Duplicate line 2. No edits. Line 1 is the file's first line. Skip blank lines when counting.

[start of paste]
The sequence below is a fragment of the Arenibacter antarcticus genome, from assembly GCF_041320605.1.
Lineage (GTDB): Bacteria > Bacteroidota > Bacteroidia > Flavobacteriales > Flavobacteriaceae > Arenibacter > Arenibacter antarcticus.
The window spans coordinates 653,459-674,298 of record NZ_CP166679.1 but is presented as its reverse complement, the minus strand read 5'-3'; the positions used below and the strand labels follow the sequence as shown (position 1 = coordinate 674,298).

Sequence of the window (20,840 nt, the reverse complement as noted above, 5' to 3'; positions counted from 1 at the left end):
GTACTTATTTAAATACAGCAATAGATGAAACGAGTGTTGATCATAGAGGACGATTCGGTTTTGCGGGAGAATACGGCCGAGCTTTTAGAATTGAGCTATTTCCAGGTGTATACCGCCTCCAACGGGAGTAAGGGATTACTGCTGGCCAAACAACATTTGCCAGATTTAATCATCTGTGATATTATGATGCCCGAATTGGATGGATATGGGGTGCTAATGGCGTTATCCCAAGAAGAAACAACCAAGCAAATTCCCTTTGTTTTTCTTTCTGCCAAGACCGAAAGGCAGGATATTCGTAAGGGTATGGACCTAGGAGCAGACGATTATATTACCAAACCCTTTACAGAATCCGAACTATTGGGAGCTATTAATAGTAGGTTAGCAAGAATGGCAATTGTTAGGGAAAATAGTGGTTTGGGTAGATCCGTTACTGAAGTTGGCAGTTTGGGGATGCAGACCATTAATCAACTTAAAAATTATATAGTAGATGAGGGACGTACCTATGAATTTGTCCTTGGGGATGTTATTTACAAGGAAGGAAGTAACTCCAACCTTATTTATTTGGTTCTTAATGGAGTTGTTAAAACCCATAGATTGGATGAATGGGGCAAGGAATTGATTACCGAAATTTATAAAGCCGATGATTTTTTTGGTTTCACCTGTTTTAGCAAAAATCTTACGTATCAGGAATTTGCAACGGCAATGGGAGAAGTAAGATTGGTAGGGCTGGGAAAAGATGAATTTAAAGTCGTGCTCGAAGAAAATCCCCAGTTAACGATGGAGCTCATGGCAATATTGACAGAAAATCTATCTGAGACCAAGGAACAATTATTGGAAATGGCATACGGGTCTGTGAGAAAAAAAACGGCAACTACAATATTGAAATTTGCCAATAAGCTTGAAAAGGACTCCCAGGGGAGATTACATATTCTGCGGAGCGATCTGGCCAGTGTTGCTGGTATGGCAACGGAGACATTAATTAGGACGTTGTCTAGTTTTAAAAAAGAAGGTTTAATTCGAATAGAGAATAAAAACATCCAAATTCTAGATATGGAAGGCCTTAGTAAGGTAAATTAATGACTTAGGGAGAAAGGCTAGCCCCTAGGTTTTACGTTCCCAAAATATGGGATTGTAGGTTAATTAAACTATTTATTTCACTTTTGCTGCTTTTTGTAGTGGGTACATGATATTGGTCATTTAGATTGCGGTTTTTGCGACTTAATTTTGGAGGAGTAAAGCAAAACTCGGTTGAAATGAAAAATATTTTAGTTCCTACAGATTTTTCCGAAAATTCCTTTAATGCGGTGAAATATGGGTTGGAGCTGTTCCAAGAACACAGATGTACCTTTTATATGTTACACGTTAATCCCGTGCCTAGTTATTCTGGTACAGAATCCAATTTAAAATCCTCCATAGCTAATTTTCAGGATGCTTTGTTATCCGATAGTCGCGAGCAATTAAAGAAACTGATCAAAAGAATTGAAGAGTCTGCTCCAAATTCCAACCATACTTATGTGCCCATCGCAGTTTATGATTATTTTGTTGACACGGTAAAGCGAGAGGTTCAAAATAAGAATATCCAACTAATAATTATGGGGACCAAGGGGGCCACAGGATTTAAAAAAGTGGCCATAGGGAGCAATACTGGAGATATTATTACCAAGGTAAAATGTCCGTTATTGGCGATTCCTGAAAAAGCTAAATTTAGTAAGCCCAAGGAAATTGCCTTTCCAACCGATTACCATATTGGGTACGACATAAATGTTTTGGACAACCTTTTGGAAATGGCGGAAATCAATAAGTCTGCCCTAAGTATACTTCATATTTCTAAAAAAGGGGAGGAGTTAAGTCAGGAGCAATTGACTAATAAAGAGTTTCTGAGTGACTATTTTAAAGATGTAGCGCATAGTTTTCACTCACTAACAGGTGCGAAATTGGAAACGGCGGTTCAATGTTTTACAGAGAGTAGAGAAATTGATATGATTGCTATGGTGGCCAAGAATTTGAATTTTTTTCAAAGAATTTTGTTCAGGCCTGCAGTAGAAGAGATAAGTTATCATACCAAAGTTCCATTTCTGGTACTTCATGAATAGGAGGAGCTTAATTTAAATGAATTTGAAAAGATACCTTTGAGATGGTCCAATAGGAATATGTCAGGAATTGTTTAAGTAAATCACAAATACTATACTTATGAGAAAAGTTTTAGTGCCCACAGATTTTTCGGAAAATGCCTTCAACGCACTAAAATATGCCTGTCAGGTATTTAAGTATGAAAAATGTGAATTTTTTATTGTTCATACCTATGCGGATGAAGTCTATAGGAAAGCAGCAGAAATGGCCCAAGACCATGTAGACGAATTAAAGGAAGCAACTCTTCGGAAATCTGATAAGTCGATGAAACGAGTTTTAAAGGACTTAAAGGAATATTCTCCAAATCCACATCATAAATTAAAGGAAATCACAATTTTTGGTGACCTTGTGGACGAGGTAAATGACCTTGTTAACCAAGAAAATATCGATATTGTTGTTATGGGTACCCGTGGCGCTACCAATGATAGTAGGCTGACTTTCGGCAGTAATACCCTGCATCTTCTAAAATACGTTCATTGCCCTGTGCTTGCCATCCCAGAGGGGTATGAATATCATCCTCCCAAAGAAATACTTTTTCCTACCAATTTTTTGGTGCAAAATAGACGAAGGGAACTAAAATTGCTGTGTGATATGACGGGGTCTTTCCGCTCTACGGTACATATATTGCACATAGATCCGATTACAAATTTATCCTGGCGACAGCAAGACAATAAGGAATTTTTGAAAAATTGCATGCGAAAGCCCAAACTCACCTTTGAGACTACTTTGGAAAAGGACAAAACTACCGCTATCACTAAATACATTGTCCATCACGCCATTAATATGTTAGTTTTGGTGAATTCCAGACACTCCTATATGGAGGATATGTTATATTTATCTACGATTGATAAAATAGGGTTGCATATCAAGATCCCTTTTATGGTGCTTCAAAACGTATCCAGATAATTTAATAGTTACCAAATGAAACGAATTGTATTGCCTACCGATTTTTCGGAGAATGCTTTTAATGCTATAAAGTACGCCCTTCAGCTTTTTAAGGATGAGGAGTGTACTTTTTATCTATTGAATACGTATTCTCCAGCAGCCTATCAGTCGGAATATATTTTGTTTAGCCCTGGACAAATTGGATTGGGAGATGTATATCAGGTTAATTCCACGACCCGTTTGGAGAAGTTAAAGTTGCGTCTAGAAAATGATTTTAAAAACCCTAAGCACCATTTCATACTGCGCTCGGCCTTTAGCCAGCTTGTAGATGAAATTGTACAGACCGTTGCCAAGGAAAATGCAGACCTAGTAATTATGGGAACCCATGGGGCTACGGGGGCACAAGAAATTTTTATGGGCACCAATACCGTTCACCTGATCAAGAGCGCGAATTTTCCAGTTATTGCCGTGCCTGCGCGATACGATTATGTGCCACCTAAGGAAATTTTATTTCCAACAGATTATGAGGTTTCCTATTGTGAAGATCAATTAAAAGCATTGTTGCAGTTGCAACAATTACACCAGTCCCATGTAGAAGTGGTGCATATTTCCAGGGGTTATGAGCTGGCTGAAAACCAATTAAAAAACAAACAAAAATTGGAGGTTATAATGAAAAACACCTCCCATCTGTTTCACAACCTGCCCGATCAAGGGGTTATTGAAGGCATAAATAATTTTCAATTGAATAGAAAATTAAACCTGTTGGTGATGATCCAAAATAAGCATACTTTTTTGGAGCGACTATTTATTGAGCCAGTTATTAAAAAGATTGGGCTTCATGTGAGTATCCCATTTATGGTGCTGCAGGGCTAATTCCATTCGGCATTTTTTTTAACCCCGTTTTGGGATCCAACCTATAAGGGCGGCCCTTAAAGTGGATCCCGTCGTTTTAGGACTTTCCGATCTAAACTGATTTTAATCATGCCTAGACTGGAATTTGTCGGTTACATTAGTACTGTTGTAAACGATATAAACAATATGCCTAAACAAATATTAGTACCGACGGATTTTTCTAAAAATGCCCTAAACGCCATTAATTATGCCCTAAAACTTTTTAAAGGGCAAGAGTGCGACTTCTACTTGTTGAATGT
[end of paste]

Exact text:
Lineage (GTDB): Bacteria > Bacteroidota > Bacteroidia > Flavobacteriales > Flavobacteriaceae > Arenibacter > Arenibacter antarcticus.